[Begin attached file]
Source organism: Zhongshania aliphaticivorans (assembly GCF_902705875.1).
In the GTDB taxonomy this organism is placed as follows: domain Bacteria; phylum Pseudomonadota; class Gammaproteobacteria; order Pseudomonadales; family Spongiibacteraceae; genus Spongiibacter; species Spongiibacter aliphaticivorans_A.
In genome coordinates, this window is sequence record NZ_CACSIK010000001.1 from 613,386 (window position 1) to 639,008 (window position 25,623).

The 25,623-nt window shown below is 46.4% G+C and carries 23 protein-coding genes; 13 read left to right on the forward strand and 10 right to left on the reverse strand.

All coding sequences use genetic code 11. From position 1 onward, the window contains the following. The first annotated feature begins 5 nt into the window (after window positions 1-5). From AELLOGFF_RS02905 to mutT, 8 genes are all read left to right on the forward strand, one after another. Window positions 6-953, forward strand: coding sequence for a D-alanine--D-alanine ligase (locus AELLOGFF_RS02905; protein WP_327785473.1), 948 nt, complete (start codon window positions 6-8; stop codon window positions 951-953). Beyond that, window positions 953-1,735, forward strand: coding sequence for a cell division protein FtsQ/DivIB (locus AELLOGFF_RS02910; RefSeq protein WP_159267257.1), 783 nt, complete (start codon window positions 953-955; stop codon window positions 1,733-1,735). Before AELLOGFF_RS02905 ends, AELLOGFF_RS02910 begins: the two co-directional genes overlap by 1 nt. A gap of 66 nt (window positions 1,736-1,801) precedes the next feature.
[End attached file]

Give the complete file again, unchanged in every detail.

Source organism: Zhongshania aliphaticivorans (assembly GCF_902705875.1).
In the GTDB taxonomy this organism is placed as follows: domain Bacteria; phylum Pseudomonadota; class Gammaproteobacteria; order Pseudomonadales; family Spongiibacteraceae; genus Spongiibacter; species Spongiibacter aliphaticivorans_A.
In genome coordinates, this window is sequence record NZ_CACSIK010000001.1 from 613,386 (window position 1) to 639,008 (window position 25,623).

The 25,623-nt window shown below is 46.4% G+C and carries 23 protein-coding genes; 13 read left to right on the forward strand and 10 right to left on the reverse strand.

All coding sequences use genetic code 11. From position 1 onward, the window contains the following. The first annotated feature begins 5 nt into the window (after window positions 1-5). From AELLOGFF_RS02905 to mutT, 8 genes are all read left to right on the forward strand, one after another. Window positions 6-953, forward strand: coding sequence for a D-alanine--D-alanine ligase (locus AELLOGFF_RS02905; protein WP_327785473.1), 948 nt, complete (start codon window positions 6-8; stop codon window positions 951-953). Beyond that, window positions 953-1,735, forward strand: coding sequence for a cell division protein FtsQ/DivIB (locus AELLOGFF_RS02910; RefSeq protein WP_159267257.1), 783 nt, complete (start codon window positions 953-955; stop codon window positions 1,733-1,735). Before AELLOGFF_RS02905 ends, AELLOGFF_RS02910 begins: the two co-directional genes overlap by 1 nt. A gap of 66 nt (window positions 1,736-1,801) precedes the next feature.